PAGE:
I am an artist. I paint, draw and create art from chamois leather. I have been drawing since I could pick up a pencil. My grandmother said that as a small child, I used up all the paper in her house every time I went to visit. I still draw in the air with my finger when I am away from art supplies. I have a BFA degree in painting and drawing from the University of Florida and have taken additional classes at Florida International University and GA State.
2. What's integral to your art and or art career?
Integral to my art/art career has been the challenge of balancing family life and practical needs (generating income, studio time). I am constantly seeking that balance.
3. What themes do you pursue and what medium do you use?
I pursue three parallel tracks in my work: abstract, animal and chamois leather pieces. There are places where these three intersect. I am still exploring this trinity and have discovered that they are of equal interest. One is not dominant over the other. Since I am motivated primarily by growing and exploring, I am comfortable with this direction.
"Moss and Stone" by Kathy Meliopoulos
4. What makes you angry, what makes you happy?
The big themes of injustice in life make me angry - but specifically relating to art: my frustration in the gap of my skill level and my desire to communicate and create something powerful and beautiful. Art is a reflection of life and I have a limited area of concentration. I am committed to sharing those humble skills and observations.
I am happy when everyone I love is healthy and when I have productive time in the studio.
5. Who and what inspire you in your work and or in your life in general?
My family inspires me. My husband and daughters are all smart and hard working. In general, those who are committed to their vision, disciplined and willing to take risks to achieve progress are inspirational.
6. What superpower would you want?
I wouldn't want a superpower. An ordinary life is gift enough. I wish the same for everyone: good health, clean water, shelter and a loving family. The rest is luxury.
7. Who is your favorite artists and or other person?
My favorite well-known artists right now are: Kandinsky, Degas, Frida Kahlo, Amy Sillman, Alice Neel, Diebenkorn, Wayne Thiebaud. Any artist that makes me groan with admiration, love and envy - I have too many favorites! I have to say that my VERY favorite artists are the ones who may not be famous or "successful", the ones who struggle and strive, who believe in their vision and keep plugging away.
"Map of Parallel Interests" by Kathy Meliopoulos

8. What advice would you give to other artists?
Keep trying, keep learning, keep experimenting.
9. Contact details if any?

Wednesday, February 5, 2014

Interview with Artist and Psychotherapist, Callahan McDonough

A wrinkle in time 2013,

1.Who are you, what do you do, and what is your background?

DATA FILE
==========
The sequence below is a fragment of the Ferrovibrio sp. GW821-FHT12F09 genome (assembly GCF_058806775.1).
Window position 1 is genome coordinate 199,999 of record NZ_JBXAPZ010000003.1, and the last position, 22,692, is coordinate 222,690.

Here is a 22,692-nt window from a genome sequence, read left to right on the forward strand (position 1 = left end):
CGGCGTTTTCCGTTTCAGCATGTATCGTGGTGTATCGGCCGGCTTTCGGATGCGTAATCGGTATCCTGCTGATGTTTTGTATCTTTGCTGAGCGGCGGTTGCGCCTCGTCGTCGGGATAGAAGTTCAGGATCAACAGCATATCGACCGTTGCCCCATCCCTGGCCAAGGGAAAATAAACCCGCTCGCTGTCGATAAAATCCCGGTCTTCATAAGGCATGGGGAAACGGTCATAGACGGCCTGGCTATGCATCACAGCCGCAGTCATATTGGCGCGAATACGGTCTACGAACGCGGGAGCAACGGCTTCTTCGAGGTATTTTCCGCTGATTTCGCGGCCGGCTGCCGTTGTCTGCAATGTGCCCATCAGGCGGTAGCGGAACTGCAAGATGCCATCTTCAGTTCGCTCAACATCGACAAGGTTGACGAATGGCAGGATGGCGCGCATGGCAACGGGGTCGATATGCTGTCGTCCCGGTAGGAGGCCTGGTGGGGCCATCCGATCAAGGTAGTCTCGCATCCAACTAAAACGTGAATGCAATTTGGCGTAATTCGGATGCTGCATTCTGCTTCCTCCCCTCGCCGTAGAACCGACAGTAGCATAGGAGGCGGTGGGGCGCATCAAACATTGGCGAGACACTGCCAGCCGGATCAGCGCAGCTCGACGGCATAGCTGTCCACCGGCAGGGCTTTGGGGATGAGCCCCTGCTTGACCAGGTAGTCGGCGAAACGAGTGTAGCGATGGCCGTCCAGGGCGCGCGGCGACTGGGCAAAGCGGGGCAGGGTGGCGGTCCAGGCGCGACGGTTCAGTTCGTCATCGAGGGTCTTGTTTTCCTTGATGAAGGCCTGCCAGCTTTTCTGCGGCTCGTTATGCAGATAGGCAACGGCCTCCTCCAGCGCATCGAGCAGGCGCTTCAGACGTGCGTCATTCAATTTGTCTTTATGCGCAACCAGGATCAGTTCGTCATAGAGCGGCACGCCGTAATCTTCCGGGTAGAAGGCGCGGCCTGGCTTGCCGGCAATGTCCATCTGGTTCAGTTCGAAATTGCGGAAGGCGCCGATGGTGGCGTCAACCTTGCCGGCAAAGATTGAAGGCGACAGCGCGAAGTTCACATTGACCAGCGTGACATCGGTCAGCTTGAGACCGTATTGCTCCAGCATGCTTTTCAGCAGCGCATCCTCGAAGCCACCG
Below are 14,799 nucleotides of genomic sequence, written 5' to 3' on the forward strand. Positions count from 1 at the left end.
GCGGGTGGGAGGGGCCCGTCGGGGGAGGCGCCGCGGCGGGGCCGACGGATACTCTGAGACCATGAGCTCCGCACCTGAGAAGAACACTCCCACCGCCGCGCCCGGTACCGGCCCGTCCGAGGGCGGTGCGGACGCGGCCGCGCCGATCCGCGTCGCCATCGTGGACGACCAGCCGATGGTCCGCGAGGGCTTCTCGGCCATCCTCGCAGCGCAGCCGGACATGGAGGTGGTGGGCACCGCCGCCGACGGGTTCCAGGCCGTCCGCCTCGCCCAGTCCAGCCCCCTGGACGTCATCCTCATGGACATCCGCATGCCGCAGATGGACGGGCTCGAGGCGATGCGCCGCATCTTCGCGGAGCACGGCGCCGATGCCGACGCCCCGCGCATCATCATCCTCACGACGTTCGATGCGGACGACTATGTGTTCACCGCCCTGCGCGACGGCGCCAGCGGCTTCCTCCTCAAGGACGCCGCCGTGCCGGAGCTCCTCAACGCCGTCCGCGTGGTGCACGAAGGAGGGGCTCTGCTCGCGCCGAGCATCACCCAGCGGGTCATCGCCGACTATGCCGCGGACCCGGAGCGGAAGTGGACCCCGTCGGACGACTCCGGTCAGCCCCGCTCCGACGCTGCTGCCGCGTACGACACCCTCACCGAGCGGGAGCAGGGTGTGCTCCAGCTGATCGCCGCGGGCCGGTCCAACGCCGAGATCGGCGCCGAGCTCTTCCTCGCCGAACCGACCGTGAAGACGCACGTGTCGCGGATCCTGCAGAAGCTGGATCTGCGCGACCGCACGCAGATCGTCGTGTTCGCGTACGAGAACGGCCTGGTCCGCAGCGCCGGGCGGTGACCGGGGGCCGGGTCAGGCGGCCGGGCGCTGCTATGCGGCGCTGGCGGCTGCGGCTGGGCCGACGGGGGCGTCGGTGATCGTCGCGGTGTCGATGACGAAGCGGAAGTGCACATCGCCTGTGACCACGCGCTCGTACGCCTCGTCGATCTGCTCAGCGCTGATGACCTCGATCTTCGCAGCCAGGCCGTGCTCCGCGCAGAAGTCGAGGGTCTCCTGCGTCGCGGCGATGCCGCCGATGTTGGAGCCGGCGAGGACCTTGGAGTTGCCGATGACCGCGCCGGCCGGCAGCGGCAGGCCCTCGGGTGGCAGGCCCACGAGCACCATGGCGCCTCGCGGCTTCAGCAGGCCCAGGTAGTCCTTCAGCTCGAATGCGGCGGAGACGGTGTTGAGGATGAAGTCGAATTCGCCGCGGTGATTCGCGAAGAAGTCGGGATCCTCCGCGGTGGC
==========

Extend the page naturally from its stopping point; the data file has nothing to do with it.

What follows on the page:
I am an artist, a painter and print maker and have been for over the past forty years. I received my Bachelor of Visual Arts from Georgia State University in 1970. It was an exhilarating time for art at GSU and I had some wonderful mentors, teachers and friends. Jim Sitton, Medford Johnston and some amazing fellow students really changed my life and how I thought about my art. Happily, I earned a scholarship for graduate school in the art department at the University of South Florida. Unhappily, my mother fell ill and I left grad school to care for her after completing one year of the two-year program. ‘Reality takes precedence’, another mentor, Pauline Clance, PhD would say to me later. By the way, Mom is doing fine and lives in Florida all these years later. After Mom recovered, I returned to Atlanta and worked as Director of the Techwood Homes Girls Club. About this time, the Feminist movement was kicking in gear, and I immersed myself in the Feminist Women’s art movement. Along with 30 other women artists, we started the Atlanta Women’s Art Collective, as well as the co-ed Art Workers Coalition. Both of the organizations were pivotal in changing the art scene in Atlanta. We were lucky to have Maynard Jackson in office as Atlanta Mayor. He was a big supporter of the arts and started the Bureau of Cultural Affairs, which gave a sense of camaraderie and unity to a multitude of Atlanta arts organizations. There was a window of about ten years when it felt as if we were experiencing a contemporary version of the Renaissance in Atlanta. Along the way my life became more complicated; my marriage broke up, but I had a wonderful 2 year old son, Zach. It was clear, however, that selling a few paintings, and writing grants would no longer sustain us financially. I needed an instant way to make a living, be able to be the Mom I wanted to be, and make my art. So like many artists, I created a business (cleaning houses) to pay the bills. It grew into a full-fledged business, which I ran for nearly 25 years. Some of you may have heard of “Sparkle Plenty”; that was my business. I called it my “single mom and artist” survival kit. I was hoping my art would sell consistently, enough to let the business go; or that the business would become less demanding, and support my art career. Despite the fact that I was in the Fay Gold Gallery and selling reasonably well, the money was not enough to support us. I decided to go back to school and get a Masters of Social Work so I could have a private counseling practice and still have flexibility to raise my child and do my art. This career move finally worked; I have been in a rewarding private practice for more than 20 years. Recently I reduced my client load to one day per week and now have the freedom to have the kind of studio time I want. Also, I remarried five years ago and am enjoying the companionship and support of my husband, Bill Pope.